Council delegation travels to France to remember brave Irishmen who fought at the Somme

Members of Lisburn and Castlereagh City Council attended events to mark the 101st anniversary of the Battle of the Somme at the Thiepval Memorial on July 1. Councillors followed the Rt Hon Lord Edward Llewellyn OBE PC (HM Ambassador to France) in paying tribute to the fallen and laid a wreath in their memory.
Members of Lisburn and Castlereagh City Council attended events to mark the 101st anniversary of the Battle of the Somme at the Thiepval Memorial on July 1. Councillors followed the Rt Hon Lord Edward Llewellyn OBE PC (HM Ambassador to France) in paying tribute to the fallen and laid a wreath in their memory.

Members of Lisburn and Castlereagh City Council travelled to northern France on July 1 for a special event at the Thiepval Memorial to mark the 101st anniversary of the Battle of the Somme.

The local councillors followed the Rt Hon Lord Edward Llewellyn OBE PC, HM Ambassador to France, in paying tribute to the fallen and laid a wreath in their memory.

Members of the council laid a wreath during a service at Wytschaete, held to mark the courage and sacrifice of the 16th (Irish) Division.

Members of the council laid a wreath during a service at Wytschaete, held to mark the courage and sacrifice of the 16th (Irish) Division.

The Thiepval Memorial records the names of 72,191 soldiers who fell on the Somme battlefields but to whom the fortune of war denied the known and honoured burial given to their comrades in death. The simple inscription carved on the memorial states “The Missing... of the Somme”.

The council delegation also attended an event at the Ulster Memorial Tower to commemorate the 36th (Ulster) Division’s brave actions and remember its heavy losses.

The soldiers of the 36th (Ulster) Division left the British front lines at the eastern end of Thiepval Wood, crossed No Man’s Land and broke through German defences, advancing about a mile beyond their starting positions. Difficulty in supplying ammunition, food and water to the forward positions and the risk of German counter attacks in the flank risked the Irish soldiers being cut off, and so lead to the decision to withdraw back to the German front line.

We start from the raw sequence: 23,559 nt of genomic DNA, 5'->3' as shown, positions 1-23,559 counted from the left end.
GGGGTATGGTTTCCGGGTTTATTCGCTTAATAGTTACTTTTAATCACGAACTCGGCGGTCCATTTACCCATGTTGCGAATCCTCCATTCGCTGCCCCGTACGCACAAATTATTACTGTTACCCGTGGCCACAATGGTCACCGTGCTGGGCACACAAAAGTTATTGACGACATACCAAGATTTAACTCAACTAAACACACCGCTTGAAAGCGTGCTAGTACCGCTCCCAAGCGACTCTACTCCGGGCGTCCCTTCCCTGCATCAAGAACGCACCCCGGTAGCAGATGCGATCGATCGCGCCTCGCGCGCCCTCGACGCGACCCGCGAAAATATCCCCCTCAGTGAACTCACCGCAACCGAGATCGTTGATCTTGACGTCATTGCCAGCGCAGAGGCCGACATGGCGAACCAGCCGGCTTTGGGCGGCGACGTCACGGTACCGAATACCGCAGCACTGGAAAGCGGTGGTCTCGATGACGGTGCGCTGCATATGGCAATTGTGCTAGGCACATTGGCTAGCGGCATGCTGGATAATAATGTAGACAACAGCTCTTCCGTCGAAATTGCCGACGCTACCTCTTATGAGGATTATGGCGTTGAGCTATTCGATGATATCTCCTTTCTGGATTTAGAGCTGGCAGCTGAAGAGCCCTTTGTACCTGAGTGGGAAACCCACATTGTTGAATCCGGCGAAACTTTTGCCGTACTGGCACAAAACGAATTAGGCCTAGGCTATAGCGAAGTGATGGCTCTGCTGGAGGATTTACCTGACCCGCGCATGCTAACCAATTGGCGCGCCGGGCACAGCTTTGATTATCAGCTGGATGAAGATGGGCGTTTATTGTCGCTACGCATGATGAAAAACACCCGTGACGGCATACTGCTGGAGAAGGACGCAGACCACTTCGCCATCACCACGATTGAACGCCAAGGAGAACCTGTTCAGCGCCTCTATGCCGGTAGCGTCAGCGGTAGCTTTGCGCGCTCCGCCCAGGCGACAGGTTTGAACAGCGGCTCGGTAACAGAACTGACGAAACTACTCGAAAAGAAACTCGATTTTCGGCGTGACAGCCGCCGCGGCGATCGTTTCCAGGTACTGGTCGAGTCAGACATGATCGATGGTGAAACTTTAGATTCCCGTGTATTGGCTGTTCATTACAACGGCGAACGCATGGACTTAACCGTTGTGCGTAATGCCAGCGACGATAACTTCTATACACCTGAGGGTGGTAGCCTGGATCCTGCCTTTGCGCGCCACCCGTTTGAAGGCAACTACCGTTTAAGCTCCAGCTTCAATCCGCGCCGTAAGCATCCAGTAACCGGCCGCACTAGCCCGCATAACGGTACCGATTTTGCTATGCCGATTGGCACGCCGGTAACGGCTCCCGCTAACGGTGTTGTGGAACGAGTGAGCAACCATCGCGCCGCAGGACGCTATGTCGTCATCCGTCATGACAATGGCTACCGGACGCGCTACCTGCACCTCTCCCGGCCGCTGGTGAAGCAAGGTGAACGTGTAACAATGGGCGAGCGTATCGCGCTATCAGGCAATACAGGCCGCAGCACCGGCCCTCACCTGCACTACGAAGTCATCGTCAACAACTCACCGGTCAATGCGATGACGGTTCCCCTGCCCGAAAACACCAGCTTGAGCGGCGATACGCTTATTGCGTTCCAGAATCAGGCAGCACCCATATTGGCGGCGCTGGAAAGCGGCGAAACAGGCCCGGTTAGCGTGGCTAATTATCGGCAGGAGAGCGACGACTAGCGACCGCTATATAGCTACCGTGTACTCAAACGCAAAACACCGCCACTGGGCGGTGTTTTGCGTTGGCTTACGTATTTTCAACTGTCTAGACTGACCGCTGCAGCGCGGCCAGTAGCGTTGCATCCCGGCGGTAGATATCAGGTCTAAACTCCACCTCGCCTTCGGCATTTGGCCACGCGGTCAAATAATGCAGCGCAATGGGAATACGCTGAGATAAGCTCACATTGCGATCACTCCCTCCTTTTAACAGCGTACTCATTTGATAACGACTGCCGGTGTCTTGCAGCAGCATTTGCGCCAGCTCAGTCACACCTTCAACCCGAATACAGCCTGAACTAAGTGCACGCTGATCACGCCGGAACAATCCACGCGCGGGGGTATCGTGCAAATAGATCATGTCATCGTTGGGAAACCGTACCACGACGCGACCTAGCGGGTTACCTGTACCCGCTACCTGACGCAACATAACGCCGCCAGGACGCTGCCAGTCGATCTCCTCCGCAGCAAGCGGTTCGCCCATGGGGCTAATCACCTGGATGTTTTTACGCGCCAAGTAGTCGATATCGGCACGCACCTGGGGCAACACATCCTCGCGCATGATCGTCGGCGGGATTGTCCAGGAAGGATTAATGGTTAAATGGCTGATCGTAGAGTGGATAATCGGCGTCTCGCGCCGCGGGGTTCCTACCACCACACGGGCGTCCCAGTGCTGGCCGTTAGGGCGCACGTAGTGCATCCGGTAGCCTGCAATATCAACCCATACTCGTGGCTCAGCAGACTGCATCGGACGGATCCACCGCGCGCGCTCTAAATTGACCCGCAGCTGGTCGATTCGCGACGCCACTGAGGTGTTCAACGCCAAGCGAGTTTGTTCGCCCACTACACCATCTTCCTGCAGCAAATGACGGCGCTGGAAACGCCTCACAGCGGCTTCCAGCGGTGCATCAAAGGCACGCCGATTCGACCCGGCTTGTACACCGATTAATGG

The Division won three Victoria Crosses but in doing so suffered 4,900 losses on the first day of the offensive.

Council representatives present Mrs Carol Walker (Director of the Somme Association) with a Lisburn and Castlereagh City Council plaque to be placed in the Ulster Memorial Tower.

Council representatives present Mrs Carol Walker (Director of the Somme Association) with a Lisburn and Castlereagh City Council plaque to be placed in the Ulster Memorial Tower.

Following the memorial service and wreath laying, the council presented Mrs Carol Walker, Director of the Somme Association, with a Lisburn and Castlereagh City Council plaque to be placed in the tower.

Members of the council also laid a wreath during a service at Wytschaete, held to mark the courage and sacrifice of the 16th (Irish) Division.

From the 3rd - 9th September 1916, the Division was involved in fighting at Guillemont and Ginchy. In capturing both towns the Division was devastated, suffering over 4,000 casualties. During the battle, the 16th (Irish) Division distinguished themselves by winning two Victoria Crosses.

Officers and buglers and pipers from the 2nd Battalion the Royal Irish Regiment and representatives of the Irish Defence Force also took part in the memorial service.